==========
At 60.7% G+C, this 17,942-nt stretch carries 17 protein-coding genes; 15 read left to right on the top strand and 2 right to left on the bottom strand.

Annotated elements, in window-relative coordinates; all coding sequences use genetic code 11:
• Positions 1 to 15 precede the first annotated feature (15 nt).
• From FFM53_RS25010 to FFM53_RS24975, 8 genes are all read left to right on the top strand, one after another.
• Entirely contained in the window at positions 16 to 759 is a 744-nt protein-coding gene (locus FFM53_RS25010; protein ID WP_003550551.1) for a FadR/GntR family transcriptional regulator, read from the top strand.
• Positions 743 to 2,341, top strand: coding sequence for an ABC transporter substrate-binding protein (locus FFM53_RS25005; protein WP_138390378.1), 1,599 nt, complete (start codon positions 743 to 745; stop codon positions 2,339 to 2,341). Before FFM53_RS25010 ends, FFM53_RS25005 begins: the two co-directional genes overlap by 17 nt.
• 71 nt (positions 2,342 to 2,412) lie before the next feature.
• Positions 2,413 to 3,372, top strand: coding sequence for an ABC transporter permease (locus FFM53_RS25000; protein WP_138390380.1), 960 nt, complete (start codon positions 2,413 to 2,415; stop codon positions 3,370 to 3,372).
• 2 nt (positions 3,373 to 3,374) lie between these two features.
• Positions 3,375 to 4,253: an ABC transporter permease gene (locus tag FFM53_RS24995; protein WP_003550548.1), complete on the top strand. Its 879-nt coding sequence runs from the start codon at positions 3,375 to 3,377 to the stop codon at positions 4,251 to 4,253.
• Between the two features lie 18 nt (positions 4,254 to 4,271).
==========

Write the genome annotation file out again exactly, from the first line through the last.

At 60.7% G+C, this 17,942-nt stretch carries 17 protein-coding genes; 15 read left to right on the top strand and 2 right to left on the bottom strand.

Annotated elements, in window-relative coordinates; all coding sequences use genetic code 11:
• Positions 1 to 15 precede the first annotated feature (15 nt).
• From FFM53_RS25010 to FFM53_RS24975, 8 genes are all read left to right on the top strand, one after another.
• Entirely contained in the window at positions 16 to 759 is a 744-nt protein-coding gene (locus FFM53_RS25010; protein ID WP_003550551.1) for a FadR/GntR family transcriptional regulator, read from the top strand.
• Positions 743 to 2,341, top strand: coding sequence for an ABC transporter substrate-binding protein (locus FFM53_RS25005; protein WP_138390378.1), 1,599 nt, complete (start codon positions 743 to 745; stop codon positions 2,339 to 2,341). Before FFM53_RS25010 ends, FFM53_RS25005 begins: the two co-directional genes overlap by 17 nt.
• 71 nt (positions 2,342 to 2,412) lie before the next feature.
• Positions 2,413 to 3,372, top strand: coding sequence for an ABC transporter permease (locus FFM53_RS25000; protein WP_138390380.1), 960 nt, complete (start codon positions 2,413 to 2,415; stop codon positions 3,370 to 3,372).
• 2 nt (positions 3,373 to 3,374) lie between these two features.
• Positions 3,375 to 4,253: an ABC transporter permease gene (locus tag FFM53_RS24995; protein WP_003550548.1), complete on the top strand. Its 879-nt coding sequence runs from the start codon at positions 3,375 to 3,377 to the stop codon at positions 4,251 to 4,253.
• Between the two features lie 18 nt (positions 4,254 to 4,271).